African American Culture and Heritage in Higher Education Research and Practice

By Kassie Freeman | Go to book overview

14
Higher Education and Teacher Preparation: Meeting the Challenges and Demands for Academic Success of Urban Youth

Clancie M. Wilson

Neither teacher preparation nor parental support is a panacea that will solve all the problems plaguing the school performance of economically disadvantaged urban youth. Research has indicated many factors influencing student success in school, for example, economic and social changes ( Wilson, 1987); medical care, prior teaching, cultural differences, and environmental circumstances ( Davies, 1989); lack of human resources ( Slaughter, 1988); and racism and discrimination ( Spencer, 1990). Yet, in most instances, policymakers and the public assign responsibility for student academic performance to teachers and parents. Davies ( 1991) reports that schools and families alone cannot solve the problem of educating the poor. He suggests that education should be a joint effort between schools, families, and the community. The importance of collaboration between home, school, and family also prevails in Dryfoos' ( 1994) account of familial needs. She contends that many children enter school with social, emotional, and health handicaps that impede school success.

Since teachers and parents, in essence, are viewed as the primary educational providers, this chapter examines several issues related to teacher preparation and the academic success of African American students. First, this chapter focuses on isolation as an environmental condition in the lives of urban youth, particularly African Americans. Second, youth in their social context are discussed in terms of Bronfenbrenner ( 1979) ecological model. Third, implications of the educational needs of urban youth are addressed. Finally, successful educational models for urban youth will be specified.

The purpose of this chapter is not to lay blame or to infer that the problems confronting urban youth rest solely with higher education programs for teacher preparation for grades K-12. However, encouraging the examination by teachers of the students in their everyday environmental context could heighten their life

-195-

Notes for this page

Add a new note
If you are trying to select text to create highlights or citations, remember that you must now click or tap on the first word, and then click or tap on the last word.
One moment ...
Default project is now your active project.
Project items
Notes
Cite this page

Cited page

Style
Citations are available only to our active members.
Buy instant access to cite pages or passages in MLA 8, MLA 7, APA and Chicago citation styles.

(Einhorn, 1992, p. 25)

(Einhorn 25)

(Einhorn 25)

1. Lois J. Einhorn, Abraham Lincoln, the Orator: Penetrating the Lincoln Legend (Westport, CT: Greenwood Press, 1992), 25, http://www.questia.com/read/27419298.

Note: primary sources have slightly different requirements for citation. Please see these guidelines for more information.

Cited page

Bookmark this page
African American Culture and Heritage in Higher Education Research and Practice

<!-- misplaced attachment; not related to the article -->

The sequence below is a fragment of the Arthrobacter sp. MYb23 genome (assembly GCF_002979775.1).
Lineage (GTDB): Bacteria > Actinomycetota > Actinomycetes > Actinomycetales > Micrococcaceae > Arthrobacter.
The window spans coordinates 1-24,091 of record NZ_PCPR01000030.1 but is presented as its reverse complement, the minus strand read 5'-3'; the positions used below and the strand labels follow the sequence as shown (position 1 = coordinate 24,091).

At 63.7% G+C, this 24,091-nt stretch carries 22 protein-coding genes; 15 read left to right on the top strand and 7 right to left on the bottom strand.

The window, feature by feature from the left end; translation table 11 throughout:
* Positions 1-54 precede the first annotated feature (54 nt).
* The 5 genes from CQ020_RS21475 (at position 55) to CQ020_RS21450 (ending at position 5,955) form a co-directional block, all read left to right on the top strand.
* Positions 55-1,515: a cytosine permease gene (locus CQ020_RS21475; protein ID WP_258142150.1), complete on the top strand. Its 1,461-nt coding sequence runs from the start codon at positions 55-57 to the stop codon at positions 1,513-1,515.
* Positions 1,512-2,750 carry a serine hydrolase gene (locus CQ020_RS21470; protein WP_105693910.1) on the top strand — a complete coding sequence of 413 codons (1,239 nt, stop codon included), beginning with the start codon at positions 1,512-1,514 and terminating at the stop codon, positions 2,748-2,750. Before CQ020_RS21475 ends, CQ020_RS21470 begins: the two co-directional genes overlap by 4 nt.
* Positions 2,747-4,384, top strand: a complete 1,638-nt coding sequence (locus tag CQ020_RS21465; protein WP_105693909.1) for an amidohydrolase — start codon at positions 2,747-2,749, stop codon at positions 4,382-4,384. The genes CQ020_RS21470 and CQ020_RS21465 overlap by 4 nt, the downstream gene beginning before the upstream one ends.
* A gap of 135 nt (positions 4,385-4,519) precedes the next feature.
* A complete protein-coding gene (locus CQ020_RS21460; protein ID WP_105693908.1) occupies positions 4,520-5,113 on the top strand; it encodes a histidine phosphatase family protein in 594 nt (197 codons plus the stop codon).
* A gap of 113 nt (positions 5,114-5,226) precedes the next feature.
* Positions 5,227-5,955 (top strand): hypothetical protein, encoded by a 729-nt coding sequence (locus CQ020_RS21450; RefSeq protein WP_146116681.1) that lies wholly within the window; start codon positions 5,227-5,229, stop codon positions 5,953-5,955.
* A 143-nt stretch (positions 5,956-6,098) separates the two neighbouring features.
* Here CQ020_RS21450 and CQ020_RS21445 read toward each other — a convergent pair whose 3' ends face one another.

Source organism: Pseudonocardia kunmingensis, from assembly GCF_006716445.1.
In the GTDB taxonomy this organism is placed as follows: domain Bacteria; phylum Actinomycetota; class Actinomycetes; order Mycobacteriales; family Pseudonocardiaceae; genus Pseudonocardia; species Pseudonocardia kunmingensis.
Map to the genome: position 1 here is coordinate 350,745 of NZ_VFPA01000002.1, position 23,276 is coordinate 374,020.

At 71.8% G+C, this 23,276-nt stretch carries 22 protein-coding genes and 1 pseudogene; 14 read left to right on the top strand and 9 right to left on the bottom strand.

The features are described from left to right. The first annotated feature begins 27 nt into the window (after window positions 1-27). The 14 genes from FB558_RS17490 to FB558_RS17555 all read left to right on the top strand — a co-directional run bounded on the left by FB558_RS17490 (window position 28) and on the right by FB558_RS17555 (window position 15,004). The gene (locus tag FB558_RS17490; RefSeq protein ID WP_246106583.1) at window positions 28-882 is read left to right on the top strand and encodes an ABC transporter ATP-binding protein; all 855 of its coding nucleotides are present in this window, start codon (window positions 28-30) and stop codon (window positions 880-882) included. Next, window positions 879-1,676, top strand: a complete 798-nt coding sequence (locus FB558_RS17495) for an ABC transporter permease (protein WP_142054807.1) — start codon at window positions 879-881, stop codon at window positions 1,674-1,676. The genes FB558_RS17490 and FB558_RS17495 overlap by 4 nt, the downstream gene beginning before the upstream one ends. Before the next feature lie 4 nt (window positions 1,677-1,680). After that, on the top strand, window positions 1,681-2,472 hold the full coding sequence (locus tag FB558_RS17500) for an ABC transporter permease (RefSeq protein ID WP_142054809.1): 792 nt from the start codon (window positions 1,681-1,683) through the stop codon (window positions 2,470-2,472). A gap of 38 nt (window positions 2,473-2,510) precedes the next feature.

Table of contents

Table of contents

Settings

Settings

Typeface
Text size Smaller Larger Reset View mode
Search within

Search within this book

Look up

Look up a word

  • Dictionary
  • Thesaurus
Please submit a word or phrase above.
Print this page

Print this page

Why can't I print more than one page at a time?

Help
Full screen
Items saved from this book
  • Bookmarks
  • Highlights & Notes
  • Citations
/ 244

matching results for page

    Questia reader help

    How to highlight and cite specific passages

    1. Click or tap the first word you want to select.
    2. Click or tap the last word you want to select, and you’ll see everything in between get selected.
    3. You’ll then get a menu of options like creating a highlight or a citation from that passage of text.

    OK, got it!

    Cited passage

    Style
    Citations are available only to our active members.
    Buy instant access to cite pages or passages in MLA 8, MLA 7, APA and Chicago citation styles.

    "Portraying himself as an honest, ordinary person helped Lincoln identify with his audiences." (Einhorn, 1992, p. 25).

    "Portraying himself as an honest, ordinary person helped Lincoln identify with his audiences." (Einhorn 25)

    "Portraying himself as an honest, ordinary person helped Lincoln identify with his audiences." (Einhorn 25)

    "Portraying himself as an honest, ordinary person helped Lincoln identify with his audiences."1

    1. Lois J. Einhorn, Abraham Lincoln, the Orator: Penetrating the Lincoln Legend (Westport, CT: Greenwood Press, 1992), 25, http://www.questia.com/read/27419298.

    Cited passage

    Thanks for trying Questia!

    Please continue trying out our research tools, but please note, full functionality is available only to our active members.

    Your work will be lost once you leave this Web page.

    Buy instant access to save your work.

    Already a member? Log in now.

    Search by... Author
    Show... All Results Primary Sources Peer-reviewed

    Oops!

    An unknown error has occurred. Please click the button below to reload the page. If the problem persists, please try again in a little while.